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Onychomycosis Diagnosis and Emerging Therapy

Aditya K. Gupta, MD, PhD, MBA, FAAD, FRCPC1,2 and Fiona C. Simpson, HBSc2

1Department of Medicine, University of Toronto, Toronto, ON, Canada
2Mediprobe Research Inc., London, ON, Canada

Introduction

Onychomycosis is a common nail disorder for which successful treatment can be clinically challenging. The prevalence of onychomycosis is estimated at 2-8% of the global population. A number of medical conditions can also increase the risk of co-morbid onychomycosis infection including diabetes, peripheral vascular disease, HIV, immunosupression, obesity, smoking, and increased age.1-5 Onychomycosis has traditionally been treated by oral and topical antifungals that often yield low to moderate efficacy.6 Even when pharmacotherapy initially results in a mycological cure, the relapse and/or reinfection rate ranges between 16-25%.7-8 Efinaconazole, a sterol 14α-demethylase inhibitor, is an emerging antifungal therapy for the topical treatment of onychomycosis, which has shown greater efficacy in vitro than terbinafine, itraconazole, ciclopirox and amorolfine against dermatophytes, yeasts and non-dermatophyte molds.9 Further, it may be a useful adjunct to oral and device-based therapies, during the main course of treatment, and as a subsequent maintenance therapy to prevent reinfection.

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Background

  • Onychomycosis is a fungal infection of the nail apparatus.10 It is primarily caused by dermatophytes, yeasts and non-dermatophyte molds.
  • Keratinolytic dermatophytes infect and colonize the nail plate, bed, and matrix.11 This may cause symptoms such as onycholysis, discoloration, and thickening of the nail plate.11
  • Onychomycosis needs to be treated for both cosmetic and medical purposes. Left untreated, the infection can spread to other nails and potentially cause further complications, especially in at-risk populations like diabetics and the immunosuppressed.2,12
  • The treatment of onychomycosis poses a number of challenges due to the nail plate's lack of intrinsic immune function and the poor accessibility of drugs into the nail plate.
  • The current gold standard therapy for onychomycosis is oral antifungals because their systemic distribution allows them to penetrate the nail apparatus and to a certain extent, the nail plate via the circulatory system.13
  • Problematically, all of the oral drugs suffer from a potential for systemic adverse events and drug interactions.14
  • This potential for negative side effects and drug interactions is often higher in the very populations who are at the greatest risk for onychomycosis, such as diabetics and the immunosuppressed; however, these individuals are the most susceptible to health complications if left untreated.
  • Existing topical antifungals are not associated with adverse events to the same extent as oral therapy, as they rarely penetrate the systemic circulation and gain a significant concentration in the body.
  • The topical antifungals available in the past were less widely used because their poor penetrance into the nail plate results in correspondingly poor mycological and complete cure rates.15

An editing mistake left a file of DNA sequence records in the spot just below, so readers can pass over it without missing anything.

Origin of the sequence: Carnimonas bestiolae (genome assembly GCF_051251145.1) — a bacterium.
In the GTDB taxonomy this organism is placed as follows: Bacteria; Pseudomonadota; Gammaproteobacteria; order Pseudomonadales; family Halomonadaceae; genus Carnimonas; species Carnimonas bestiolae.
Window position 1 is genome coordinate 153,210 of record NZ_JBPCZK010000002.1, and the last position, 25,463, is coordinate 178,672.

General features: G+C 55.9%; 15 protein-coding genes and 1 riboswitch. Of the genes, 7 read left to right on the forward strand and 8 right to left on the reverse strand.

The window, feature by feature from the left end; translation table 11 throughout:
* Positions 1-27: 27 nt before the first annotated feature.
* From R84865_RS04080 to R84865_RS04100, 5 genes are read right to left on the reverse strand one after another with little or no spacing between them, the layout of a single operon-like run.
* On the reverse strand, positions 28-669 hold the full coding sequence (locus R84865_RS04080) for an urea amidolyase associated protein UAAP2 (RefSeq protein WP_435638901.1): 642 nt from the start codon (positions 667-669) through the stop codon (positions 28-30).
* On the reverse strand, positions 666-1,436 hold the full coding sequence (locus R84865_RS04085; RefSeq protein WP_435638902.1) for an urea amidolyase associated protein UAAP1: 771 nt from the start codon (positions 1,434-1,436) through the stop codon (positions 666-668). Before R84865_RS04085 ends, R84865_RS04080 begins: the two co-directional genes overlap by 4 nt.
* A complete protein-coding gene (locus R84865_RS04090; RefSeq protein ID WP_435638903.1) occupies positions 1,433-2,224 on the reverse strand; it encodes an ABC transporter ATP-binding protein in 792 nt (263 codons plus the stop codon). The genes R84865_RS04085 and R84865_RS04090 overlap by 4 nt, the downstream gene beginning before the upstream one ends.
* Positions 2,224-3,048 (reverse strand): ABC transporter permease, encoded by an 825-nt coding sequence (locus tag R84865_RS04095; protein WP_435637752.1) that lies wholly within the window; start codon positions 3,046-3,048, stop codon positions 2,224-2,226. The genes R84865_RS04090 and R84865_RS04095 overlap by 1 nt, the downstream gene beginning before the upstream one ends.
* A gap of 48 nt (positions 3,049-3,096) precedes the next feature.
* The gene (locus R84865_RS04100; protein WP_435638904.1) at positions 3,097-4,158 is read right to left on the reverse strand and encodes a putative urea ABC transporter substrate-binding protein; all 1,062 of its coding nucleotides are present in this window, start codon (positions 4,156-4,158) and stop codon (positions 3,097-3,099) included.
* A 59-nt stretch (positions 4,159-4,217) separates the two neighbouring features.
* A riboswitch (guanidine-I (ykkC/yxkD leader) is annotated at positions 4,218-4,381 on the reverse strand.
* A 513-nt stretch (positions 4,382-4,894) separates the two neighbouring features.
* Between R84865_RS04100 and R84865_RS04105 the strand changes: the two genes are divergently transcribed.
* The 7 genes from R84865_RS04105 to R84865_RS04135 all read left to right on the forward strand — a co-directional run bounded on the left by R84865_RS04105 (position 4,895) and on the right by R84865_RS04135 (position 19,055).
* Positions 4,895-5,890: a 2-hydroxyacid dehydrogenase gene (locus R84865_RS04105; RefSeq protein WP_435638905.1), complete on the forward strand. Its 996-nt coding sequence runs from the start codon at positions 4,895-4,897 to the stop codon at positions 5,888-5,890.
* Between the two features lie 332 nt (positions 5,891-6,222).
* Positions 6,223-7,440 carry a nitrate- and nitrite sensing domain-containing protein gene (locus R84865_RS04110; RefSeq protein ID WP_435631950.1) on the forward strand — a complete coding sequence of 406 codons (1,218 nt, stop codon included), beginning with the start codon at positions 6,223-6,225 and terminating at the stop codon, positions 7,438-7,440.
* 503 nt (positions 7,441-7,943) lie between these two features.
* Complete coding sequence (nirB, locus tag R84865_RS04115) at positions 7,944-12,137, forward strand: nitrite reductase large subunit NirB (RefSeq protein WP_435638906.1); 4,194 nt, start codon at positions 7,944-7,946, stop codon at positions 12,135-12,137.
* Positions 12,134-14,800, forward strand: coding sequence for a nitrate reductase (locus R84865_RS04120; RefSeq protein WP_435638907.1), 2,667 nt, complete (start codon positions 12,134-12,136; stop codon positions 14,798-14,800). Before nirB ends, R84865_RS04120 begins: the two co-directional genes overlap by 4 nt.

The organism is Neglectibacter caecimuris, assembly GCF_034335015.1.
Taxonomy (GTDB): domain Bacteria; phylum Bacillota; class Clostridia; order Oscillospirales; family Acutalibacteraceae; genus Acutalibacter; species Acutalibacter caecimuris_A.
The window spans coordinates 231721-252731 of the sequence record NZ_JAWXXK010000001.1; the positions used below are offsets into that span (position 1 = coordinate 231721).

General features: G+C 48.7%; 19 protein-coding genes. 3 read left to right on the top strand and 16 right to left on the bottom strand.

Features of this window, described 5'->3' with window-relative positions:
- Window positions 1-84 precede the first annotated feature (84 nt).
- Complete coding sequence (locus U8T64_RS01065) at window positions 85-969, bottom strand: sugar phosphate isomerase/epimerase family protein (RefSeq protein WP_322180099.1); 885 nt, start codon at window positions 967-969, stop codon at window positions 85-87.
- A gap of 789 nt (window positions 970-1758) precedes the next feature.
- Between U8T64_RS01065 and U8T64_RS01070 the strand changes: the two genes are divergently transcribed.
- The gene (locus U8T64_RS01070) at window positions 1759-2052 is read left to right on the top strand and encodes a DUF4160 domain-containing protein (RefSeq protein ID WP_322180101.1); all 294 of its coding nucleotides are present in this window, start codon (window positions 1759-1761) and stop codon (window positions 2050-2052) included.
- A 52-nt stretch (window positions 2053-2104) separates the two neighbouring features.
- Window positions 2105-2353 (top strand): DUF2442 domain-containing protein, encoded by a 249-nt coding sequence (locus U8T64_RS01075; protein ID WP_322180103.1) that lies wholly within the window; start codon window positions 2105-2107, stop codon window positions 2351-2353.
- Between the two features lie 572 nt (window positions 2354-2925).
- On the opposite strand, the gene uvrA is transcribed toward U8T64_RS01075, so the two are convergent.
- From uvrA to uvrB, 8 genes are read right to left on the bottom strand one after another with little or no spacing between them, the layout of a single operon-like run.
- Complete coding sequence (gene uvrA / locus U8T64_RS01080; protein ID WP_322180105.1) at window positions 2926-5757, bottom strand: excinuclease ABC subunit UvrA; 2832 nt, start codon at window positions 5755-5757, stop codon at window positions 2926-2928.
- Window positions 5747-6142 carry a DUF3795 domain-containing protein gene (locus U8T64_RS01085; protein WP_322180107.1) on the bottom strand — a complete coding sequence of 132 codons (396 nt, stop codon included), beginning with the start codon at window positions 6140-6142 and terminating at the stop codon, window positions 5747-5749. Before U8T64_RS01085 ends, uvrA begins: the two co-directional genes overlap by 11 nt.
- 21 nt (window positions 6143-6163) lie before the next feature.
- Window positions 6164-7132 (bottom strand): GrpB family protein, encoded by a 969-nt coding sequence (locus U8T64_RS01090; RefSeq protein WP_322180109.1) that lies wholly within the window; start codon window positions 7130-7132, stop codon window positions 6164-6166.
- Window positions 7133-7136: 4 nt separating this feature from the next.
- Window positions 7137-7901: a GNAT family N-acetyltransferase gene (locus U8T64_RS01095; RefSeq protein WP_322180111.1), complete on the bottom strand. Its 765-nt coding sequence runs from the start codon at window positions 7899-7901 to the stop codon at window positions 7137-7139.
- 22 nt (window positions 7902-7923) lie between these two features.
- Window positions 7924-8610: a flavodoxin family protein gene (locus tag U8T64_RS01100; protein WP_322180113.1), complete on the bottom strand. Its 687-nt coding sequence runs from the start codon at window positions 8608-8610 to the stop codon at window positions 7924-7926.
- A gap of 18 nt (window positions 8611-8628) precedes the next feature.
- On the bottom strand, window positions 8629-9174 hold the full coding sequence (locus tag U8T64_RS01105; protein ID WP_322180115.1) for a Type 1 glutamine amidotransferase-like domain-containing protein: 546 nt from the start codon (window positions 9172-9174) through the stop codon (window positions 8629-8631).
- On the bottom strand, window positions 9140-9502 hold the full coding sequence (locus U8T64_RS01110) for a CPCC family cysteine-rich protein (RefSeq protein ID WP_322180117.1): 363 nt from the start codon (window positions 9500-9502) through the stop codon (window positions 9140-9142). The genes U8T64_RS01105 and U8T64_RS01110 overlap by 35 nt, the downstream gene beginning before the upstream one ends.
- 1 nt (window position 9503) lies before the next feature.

• The ideal topical antifungal would have a higher nail plate penetrance than existing drugs but maintain the advantage of minimal systemic uptake.15,16

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Diagnosis of Onychomycosis Caused by Dermatophytes

  • Diagnosing onychomycosis on clinical grounds alone is challenging; therefore, correlation with mycological evidence remains critical for an accurate diagnosis.17
  • Definitive laboratory criteria include positive microscopic evidence of septate hyphae and/or arthroconidia (KOH preparation, Calcofluor white, Sigma-Aldrich, St Louis, Mo), periodic acid Schiff, and/or biopsy, and positive fungal culture findings for dermatophytes (Trichophyton, Epidermophyton, or Microsporum species) or certain nondermatophyte nail pathogens (eg, Scytalidium dimidiatum and S hyalinum).17
  • The primary criteria for clinical diagnosis are:17
    • White/yellow or orange/brown patches or streaks
  • Secondary criteria are*
    • Onycholysis
    • Subungual hyperkeratosis/debris
    • Nail-plate thickening
    • * Tinea pedis often occurs concomitantly with pedal onychomycosis, and tinea manuum with infected fingernails.
  • Laboratory diagnostic criteria are:17
    • Positive microscopic evidence
    • Positive culture of dermatophyte
  • If onychomycosis is suggested based on clinical observation, diagnostic laboratory tests should be performed. If these produce negative findings, they should be repeated.

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Treatment

  • The primary aim of treatment is to eradicate the organism as evidenced on microscopy and culture.18

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Oral Therapies Approved in Canada

  • There are two oral therapies currently approved for use in Canada:
    1. Terbinafine 250mg/day for 12 weeks
    2. Itraconazole pulse therapy: for dermatophyte onychomycosis
      • 1 pulse = 200mg twice daily for 1 week on, 3 weeks off.
      • 3 pulses are standard for toenail onychomycosis.
  • Oral therapies provide access to the nail bed and matrix of all toes; both terbinafine and itraconazole may persist in nails for long periods after treatment.
  • Oral therapy can also treat concomitant skin infections such as tinea pedis.
  • Current prescribing information should be consulted for contraindications and monitoring requirements.
  • Liver function testing should be done prior to therapy, and periodically during therapy.